Trump’s cruel border policies created a needless crisis. It’s far from over

Was it the “tender age” inmates, the rare sight of all the Senate’s Republicans growing a spine, or the even rarer sight of intervention from every one of the nation’s first ladies?

We’ll never know the truth behind Donald Trump’s humiliating reversal of his own brutal policy of separating thousands of immigrant children from their parents at the border.

But we do know that Trump will lie about his actions, and will be utterly incompetent about fixing the crisis he created.

First, the most glaring lies. This is not a humane policy replacing an inhumane one. Instead of imprisoning children separately, the United States will now imprison them together with their parents indefinitely. That’s for the misdemeanor of crossing the border illegally, even though it is perfectly legal to claim asylum at the border or after crossing the border.

There are several reasons why previous administrations – including President Obama’s – found it hard to imprison families, even as they engaged in their own crackdowns on illegal immigration. Yes there were legal constraints on jailing children for more than 20 days, whether alone or with their parents. But there are also practical limits, as well as moral ones: where on earth is the United States going to imprison all these families?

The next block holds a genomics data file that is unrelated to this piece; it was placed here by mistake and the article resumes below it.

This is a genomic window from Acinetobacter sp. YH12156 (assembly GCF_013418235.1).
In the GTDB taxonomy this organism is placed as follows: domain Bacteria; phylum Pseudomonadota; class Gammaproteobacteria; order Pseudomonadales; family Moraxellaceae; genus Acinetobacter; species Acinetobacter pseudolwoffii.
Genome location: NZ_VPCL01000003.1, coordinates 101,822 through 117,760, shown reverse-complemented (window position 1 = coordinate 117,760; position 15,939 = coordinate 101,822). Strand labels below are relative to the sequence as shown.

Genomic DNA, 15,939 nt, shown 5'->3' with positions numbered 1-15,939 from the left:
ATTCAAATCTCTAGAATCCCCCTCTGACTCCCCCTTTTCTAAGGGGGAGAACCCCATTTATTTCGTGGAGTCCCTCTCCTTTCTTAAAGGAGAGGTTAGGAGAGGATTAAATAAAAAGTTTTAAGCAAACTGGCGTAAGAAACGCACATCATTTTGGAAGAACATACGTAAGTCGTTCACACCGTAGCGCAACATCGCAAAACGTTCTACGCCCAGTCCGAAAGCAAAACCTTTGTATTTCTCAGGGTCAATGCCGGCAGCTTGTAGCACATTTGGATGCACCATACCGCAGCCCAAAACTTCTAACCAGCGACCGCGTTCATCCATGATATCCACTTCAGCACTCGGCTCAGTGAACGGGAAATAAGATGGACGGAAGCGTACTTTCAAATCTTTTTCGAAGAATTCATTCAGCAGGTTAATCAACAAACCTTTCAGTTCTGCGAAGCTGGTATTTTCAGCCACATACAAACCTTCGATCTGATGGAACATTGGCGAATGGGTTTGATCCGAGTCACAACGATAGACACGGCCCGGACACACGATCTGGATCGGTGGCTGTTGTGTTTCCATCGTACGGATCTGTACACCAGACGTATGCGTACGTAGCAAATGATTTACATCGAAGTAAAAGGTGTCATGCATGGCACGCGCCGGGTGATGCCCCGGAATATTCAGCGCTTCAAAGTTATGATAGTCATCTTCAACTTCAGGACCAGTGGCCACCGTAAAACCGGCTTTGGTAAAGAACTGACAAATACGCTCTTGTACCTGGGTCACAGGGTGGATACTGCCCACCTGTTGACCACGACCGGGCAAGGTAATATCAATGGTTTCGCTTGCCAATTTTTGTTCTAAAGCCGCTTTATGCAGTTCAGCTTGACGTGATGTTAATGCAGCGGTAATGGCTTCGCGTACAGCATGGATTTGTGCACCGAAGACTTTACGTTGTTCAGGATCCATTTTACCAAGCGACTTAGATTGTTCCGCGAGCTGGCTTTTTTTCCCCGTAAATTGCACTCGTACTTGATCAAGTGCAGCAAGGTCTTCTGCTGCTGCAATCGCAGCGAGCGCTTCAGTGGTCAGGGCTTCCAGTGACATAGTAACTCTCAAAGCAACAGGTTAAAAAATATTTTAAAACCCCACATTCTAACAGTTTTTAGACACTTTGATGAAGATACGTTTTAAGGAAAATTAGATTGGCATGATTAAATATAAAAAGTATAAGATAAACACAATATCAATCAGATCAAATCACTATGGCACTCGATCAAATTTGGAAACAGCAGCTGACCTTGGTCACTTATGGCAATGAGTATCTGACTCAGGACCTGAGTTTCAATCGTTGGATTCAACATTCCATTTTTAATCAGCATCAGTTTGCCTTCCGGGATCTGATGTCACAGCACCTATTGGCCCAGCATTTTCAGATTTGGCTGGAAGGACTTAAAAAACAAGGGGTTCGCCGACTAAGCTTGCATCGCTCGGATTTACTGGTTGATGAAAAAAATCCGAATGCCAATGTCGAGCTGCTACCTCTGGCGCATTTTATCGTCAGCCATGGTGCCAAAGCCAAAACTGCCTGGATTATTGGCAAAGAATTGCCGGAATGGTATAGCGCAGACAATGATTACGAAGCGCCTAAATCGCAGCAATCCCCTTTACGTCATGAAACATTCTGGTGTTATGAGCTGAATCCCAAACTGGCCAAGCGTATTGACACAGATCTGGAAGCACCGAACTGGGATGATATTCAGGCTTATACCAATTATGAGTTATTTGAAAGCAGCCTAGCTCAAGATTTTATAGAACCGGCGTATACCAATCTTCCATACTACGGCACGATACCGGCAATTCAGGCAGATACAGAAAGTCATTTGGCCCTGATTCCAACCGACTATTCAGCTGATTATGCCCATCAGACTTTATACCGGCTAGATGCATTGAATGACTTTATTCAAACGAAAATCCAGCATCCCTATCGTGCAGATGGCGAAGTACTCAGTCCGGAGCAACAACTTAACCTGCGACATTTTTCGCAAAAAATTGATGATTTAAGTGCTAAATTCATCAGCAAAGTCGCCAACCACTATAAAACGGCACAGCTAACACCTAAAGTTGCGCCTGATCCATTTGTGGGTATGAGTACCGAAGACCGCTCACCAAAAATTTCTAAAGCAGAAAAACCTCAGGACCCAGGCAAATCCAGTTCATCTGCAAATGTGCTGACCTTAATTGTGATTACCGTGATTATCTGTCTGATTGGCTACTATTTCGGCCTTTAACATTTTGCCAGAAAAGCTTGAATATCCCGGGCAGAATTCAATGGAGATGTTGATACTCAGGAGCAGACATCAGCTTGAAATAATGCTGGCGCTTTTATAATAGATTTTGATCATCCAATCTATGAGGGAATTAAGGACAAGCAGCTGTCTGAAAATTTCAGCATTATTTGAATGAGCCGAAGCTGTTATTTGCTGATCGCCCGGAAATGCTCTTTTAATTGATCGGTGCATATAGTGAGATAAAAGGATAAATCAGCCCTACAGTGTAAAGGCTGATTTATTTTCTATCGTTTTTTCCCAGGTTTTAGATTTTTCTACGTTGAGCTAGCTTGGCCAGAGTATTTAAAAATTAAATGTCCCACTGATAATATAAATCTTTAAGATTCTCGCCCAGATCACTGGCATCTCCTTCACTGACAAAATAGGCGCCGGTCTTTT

So spare us the pretense – and the lazy reporting – about Trump’s newfound moral compass. When Anthony “The Mooch” Scaramucci is testifying about your compassion, you need to find better character witnesses. You also should tell him to stop blaming other White House officials for his own disastrous policies.

The policy reversal is itself a lie that gives the lie to another dozen lies. Trump did not need to sign an executive order to end the separation of young children from their mothers and fathers. He could have just picked up the phone to tell his attorney general to stand down, just as Jeff Sessions ordered up the new policy from his own officials earlier this year.

How could it be so easy to change a policy that Trump’s own secretary of homeland security, Kirstjen Nielsen, insisted was not in fact a policy? What happened to the legal principles she so bravely defended at the White House podium just two days ago?

“Here is the bottom line,” she said, before deciding to…

Leave a Reply

This site uses Akismet to reduce spam. Learn how your comment data is processed.